We think the company’s assessment is accurate and the reasons for the adjustment are valid. The SEC response was … “we object to your adjustment for bitcoin impairment charges in your non-GAAP measures. Please revise to remove this adjustment in future filings”.
MicroStrategy Q4 2021 non-GAAP earnings
MicroStrategy Q4 2021 preliminary results announcement
The change in policy regarding the non-GAAP adjustments only became public in January 2022 following the release of the correspondence between the SEC and MicroStrategy. On the day the market became aware of the change in the non-GAAP calculation the MicroStrategy stock price fell by 18%. In part this reflected a fall in value of the company’s crypto currency investments, but at least some of the price change seems to be related to the sanction by the SEC.
However, we are confused by the actions of the SEC. If the SEC wishes to brand non-GAAP adjustments as acceptable or unacceptable and force companies to remove the latter, then we believe that, in the case of MicroStrategy, they have picked on the wrong adjustment.
In our view, the adjustment to exclude the cryptocurrency gains and losses is perfectly justified and the reporting of operating profit, earnings and EPS before this item is useful for investors. The performance of MicroStrategy is a combination of two very different activities and presenting a profit and loss statement separately for each is essential. Instead, we think that the SEC should have been more critical of the other two adjustments.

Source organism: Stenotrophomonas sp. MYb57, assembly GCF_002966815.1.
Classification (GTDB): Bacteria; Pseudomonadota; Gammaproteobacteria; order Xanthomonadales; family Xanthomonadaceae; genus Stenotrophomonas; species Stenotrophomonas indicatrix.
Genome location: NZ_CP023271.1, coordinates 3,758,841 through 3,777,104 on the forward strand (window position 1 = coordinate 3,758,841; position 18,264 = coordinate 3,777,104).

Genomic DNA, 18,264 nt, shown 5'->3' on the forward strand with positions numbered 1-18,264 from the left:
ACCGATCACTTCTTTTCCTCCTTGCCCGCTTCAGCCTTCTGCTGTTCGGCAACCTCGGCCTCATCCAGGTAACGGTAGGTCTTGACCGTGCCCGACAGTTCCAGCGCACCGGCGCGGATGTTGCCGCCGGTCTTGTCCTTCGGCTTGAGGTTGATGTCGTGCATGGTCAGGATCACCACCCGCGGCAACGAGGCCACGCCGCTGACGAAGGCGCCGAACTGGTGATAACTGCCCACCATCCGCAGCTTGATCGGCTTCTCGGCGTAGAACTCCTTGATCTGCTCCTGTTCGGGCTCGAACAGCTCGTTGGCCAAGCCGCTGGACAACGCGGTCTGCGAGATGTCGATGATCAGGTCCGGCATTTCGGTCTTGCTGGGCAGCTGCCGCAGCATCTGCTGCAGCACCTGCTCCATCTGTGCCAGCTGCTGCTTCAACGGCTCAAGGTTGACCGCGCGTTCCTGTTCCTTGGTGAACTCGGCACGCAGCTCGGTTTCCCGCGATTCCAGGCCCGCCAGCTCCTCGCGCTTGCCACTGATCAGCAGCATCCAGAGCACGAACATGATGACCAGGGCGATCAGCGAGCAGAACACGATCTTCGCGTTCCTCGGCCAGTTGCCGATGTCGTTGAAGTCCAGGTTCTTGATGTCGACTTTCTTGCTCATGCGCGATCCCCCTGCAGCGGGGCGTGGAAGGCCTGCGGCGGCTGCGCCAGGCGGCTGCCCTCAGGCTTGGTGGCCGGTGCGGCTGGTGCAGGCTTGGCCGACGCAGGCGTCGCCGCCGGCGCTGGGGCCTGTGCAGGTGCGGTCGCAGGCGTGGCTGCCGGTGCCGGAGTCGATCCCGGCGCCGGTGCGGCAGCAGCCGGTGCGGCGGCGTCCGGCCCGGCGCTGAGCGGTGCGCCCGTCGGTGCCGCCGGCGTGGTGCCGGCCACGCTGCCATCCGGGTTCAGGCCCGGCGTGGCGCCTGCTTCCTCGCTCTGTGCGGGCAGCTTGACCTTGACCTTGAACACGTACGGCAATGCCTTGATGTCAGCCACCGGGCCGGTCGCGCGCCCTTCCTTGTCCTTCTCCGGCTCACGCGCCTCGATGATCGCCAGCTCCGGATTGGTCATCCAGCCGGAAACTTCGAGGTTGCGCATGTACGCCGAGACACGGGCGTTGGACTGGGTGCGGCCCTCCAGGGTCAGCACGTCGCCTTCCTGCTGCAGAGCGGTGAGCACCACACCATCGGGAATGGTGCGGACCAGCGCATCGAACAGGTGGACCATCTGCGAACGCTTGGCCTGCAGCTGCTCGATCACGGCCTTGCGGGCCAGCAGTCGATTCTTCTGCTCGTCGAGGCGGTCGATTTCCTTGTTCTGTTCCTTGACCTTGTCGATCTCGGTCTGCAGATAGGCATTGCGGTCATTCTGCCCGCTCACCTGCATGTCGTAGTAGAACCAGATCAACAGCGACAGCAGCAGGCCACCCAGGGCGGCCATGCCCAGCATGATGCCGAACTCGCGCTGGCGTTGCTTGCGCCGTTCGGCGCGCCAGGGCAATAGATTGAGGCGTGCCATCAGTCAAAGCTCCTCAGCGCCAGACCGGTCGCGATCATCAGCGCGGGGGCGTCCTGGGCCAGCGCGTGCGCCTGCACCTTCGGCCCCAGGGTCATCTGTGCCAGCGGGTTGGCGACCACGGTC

Maybe the fact that adjustments for cryptocurrency gains and losses are relatively new, with few companies yet having material amounts, presents the SEC with the opportunity to step-in early. Adjustments for stock-based compensation, for example, have been around for a long time and it would seem illogical to suddenly ban them today – although, perhaps, the SEC wishes it had stepped in many years ago to stop this practice.
We think companies should be free to include anything they wish in non-GAAP adjustments. Although a regulator might want to point out some egregious adjustments, we believe their main role should be to ensure these adjustments are transparently presented and sufficiently well explained, including an explanation that non-GAAP performance measures are incomplete. Investors are perfectly capable of making up their own minds about the merits of each adjustment and using, or not using, the resulting non-GAAP measure as they see fit.
Non-GAAP metrics provide investors with additional disaggregation of income and expenses reported in profit and loss. As we have emphasised before, disaggregation is vital for investors to understand and forecast performance. Even if a non-GAAP performance metric is incomplete, the disaggregation that results therefrom may still be useful.
One thing that we think would help investors is a requirement to present non-GAAP measures in the form of a profit and loss disaggregation rather than as separate reconciliations. By this we mean starting with a ‘before specified items’ profit and loss statement (the non-GAAP performance) and adding to this the positive and negative contribution to each profit and loss line item for each of the excluded gains and losses. This would not change the information presented, but we think it would make it easier for investors to understand its relevance. You will find further explanation in our article ‘Don’t rely on APMs, disaggregate IFRS’.
Here is our preferred profit and loss disaggregation for MicroStrategy: